Jae Stulock and Sandy Madachik were planning a move to Boulder to launch a food truck business. The business partners had heard how difficult it was to set up shop in Cleveland, so they had no intent of even trying. Before skipping town, however, they learned about the City of Cleveland's program to encourage mobile dining options. In six short days, they assembled the necessary paperwork and were accepted into the program.
Madachik, a former office manager at an IT firm, and Stulock, a carpenter, launched Umami Moto in early November.
"I have always wanted to get into the food business," says Stulock. "Cooking has always been a passion of mine. Following the downturn in the construction business, I said, 'Now's the time.'"
Working from a fully equipped rig purchased in Los Angeles, the partners are quickly building a following for their Thai, Vietnamese, and Asian-fusion fare. The concise menu features pad Thai with tofu (or chicken, or shrimp), massaman curry on rice, pork potstickers, and a Vietnamese bahn mi sandwich made with pulled pork. There are options for vegan, vegetarian, and gluten-free customers too.
"Business is going really well," says Stulock. "Being outside in winter isn't too pleasant, but I come from construction, so I'm used to it. We didn't want to start in summer and be inundated. Launching in winter gives us a chance to grow our customer base, streamline our systems, and ease into the business."
Umami Moto roams all over Greater Cleveland. You can track them down via Facebook (facebook.com/UmamiMoto) and Twitter (@UmamiMoto).
Asian Town Center is set to score two new eateries. Going into space originally set aside for the former Crust and Crumbs is Miga Korean BBQ, a more contemporary version of Seoul Hot Pot. Six tables will include grills for diners to prepare bulgogi and kalbi. Also on the menu: shabu-shabu, a dish that features thinly sliced meats cooked tableside in simmering broth.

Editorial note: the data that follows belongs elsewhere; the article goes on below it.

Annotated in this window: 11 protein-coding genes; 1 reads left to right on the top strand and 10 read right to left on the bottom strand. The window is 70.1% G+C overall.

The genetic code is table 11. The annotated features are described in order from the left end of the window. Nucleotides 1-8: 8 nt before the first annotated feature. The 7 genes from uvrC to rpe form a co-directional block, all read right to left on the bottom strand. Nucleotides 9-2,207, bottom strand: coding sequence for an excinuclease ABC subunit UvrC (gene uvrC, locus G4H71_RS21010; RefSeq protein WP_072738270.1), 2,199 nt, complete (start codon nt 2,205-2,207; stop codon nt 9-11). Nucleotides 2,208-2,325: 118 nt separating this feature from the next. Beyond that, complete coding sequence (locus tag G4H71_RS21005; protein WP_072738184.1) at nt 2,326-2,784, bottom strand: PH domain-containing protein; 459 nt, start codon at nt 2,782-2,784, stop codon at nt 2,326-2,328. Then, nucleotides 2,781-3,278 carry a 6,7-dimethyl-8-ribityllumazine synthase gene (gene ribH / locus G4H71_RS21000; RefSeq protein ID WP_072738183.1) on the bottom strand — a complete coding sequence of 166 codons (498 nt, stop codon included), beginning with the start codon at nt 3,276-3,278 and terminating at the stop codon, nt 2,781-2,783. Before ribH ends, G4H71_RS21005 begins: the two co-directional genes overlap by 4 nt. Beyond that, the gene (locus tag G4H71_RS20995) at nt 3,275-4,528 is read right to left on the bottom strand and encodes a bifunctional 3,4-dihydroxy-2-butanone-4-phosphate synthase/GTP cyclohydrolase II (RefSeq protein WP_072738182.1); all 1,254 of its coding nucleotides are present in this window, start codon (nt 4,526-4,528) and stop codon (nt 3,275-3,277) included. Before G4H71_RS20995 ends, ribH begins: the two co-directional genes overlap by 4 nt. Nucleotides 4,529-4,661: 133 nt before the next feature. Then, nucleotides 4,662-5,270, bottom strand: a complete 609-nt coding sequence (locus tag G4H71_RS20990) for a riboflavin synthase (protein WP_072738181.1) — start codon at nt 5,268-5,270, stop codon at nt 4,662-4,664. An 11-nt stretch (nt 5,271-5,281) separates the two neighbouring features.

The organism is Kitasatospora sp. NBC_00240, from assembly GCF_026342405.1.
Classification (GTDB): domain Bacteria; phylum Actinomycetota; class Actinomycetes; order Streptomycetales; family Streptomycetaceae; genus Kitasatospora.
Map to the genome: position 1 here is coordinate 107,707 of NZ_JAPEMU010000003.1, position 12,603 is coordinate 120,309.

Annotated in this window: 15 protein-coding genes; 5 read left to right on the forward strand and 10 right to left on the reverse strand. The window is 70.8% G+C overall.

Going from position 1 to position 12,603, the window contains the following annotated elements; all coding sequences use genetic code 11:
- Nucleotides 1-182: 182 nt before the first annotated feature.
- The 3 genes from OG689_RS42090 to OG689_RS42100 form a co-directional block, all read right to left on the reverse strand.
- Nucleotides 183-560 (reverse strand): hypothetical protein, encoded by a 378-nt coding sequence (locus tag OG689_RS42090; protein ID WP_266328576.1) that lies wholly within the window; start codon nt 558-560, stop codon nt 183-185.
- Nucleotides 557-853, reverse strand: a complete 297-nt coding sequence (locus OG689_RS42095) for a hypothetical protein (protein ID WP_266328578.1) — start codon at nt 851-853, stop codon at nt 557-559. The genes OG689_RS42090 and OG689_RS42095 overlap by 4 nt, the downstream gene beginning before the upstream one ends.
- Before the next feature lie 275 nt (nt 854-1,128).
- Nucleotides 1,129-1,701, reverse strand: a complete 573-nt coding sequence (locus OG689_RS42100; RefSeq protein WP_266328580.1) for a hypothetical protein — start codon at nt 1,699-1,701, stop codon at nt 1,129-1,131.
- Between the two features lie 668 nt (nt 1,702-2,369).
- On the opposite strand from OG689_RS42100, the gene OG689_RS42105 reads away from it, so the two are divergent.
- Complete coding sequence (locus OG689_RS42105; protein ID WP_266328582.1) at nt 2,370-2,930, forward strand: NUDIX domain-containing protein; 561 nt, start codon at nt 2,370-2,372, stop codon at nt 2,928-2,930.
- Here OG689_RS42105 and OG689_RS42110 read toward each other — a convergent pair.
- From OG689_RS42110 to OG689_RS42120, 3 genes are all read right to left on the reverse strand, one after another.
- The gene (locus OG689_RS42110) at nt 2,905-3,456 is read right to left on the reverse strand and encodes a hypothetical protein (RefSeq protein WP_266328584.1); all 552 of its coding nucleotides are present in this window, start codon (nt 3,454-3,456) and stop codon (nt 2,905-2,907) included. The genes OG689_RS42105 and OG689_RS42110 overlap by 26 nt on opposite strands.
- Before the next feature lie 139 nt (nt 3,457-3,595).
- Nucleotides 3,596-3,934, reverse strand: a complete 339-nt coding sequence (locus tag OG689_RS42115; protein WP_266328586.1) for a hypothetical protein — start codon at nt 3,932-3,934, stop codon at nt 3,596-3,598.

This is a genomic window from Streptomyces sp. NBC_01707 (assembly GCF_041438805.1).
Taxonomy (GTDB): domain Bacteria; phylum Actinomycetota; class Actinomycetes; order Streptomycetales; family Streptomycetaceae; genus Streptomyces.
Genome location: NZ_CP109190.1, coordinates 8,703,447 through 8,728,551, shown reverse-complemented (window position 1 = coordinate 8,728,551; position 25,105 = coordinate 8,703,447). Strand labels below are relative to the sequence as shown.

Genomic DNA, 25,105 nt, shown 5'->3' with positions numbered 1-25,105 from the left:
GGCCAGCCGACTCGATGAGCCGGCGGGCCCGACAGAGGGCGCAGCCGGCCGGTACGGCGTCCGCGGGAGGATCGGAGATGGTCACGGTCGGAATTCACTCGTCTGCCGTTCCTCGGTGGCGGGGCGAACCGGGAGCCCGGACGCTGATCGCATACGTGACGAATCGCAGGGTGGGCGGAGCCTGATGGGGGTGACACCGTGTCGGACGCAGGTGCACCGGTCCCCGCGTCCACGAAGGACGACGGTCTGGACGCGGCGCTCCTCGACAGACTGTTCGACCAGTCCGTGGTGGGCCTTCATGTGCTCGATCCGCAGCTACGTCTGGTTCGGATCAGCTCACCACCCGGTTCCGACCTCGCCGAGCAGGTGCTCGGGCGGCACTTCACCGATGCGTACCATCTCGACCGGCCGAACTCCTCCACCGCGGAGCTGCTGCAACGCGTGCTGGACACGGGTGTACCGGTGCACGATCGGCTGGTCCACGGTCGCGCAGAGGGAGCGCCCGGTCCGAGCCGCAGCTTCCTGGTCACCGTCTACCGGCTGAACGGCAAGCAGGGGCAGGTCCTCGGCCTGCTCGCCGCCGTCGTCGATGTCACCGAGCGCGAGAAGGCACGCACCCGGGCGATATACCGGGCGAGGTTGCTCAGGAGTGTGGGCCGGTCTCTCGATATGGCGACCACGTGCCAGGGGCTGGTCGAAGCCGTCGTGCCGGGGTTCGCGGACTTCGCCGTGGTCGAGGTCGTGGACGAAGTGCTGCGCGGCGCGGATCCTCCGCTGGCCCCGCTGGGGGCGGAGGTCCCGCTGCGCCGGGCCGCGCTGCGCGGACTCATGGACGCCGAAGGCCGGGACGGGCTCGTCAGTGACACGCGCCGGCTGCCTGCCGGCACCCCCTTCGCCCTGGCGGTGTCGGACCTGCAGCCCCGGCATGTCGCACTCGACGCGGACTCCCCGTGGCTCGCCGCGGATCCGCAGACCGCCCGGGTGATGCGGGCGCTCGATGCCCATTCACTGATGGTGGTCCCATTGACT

Look for Miga, which the owner says translates to "beautiful taste," to open in March.
Meantime, Pho 99 should be ready to go in two weeks, according to owner Vinh Nguyen. Located on the ground floor, the 40-seat Vietnamese restaurant will specialize in pho, but also rice and noodle dishes.
Nguyen has been perfecting his parents' pho recipe, which they perfected at Pho Batu, a now-defunct Vietnamese restaurant on Denison. He will offer various styles of the beef noodle soup, including a less common spicy variety. Pho will be sold in two sizes: large and jumbo, which is "huge," says Nguyen. Prices will be around $7 and $9.
Named for the owner's lucky number, Pho 99 will also offer bubble tea, espresso, and Vietnamese coffee.
Asian Town Center is at 3820 Superior Ave., on the near east side of downtown.
A recent visit to Washington Place Bistro & Inn (2203 Cornell Rd.; washingtonplacelittleitaly.com) was a treat. Highlights included a velvety roasted cauliflower bisque, dotted with a smidgen of blue cheese; and the kitchen's chicken thigh confit was nearly flawless, with savory pieces of salty, crisp-skinned meat surrounding a dreamy cornbread pudding. Even the meatloaf — a true test of technique — passed our tests with flying colors.
But here's the interesting point: Washington Place Bistro, as we well know, took over the spot long occupied by the Baricelli Inn. If we remember anything about the Baricelli, it is how expensive the food was, right? Well, I happen to have the last menu from Paul Minnillo's erstwhile inn, and guess what? Washington Place Bistro ain't much cheaper.
That wonderful oxtail pierogi appetizer everybody is rightly raving about costs $13 — more than anything on Baricelli's app list, save for the artisanal cheese and meat boards. Salads are priced exactly the same: $7.50 to $8.50. While Baricelli Inn offered four half pastas priced under $12, Washington Place offers two — and they both come in at higher prices. The biggest difference is among entrées, but even here we're talking just a couple bucks.
Funny how perceptions can cloud our judgment. — Trattner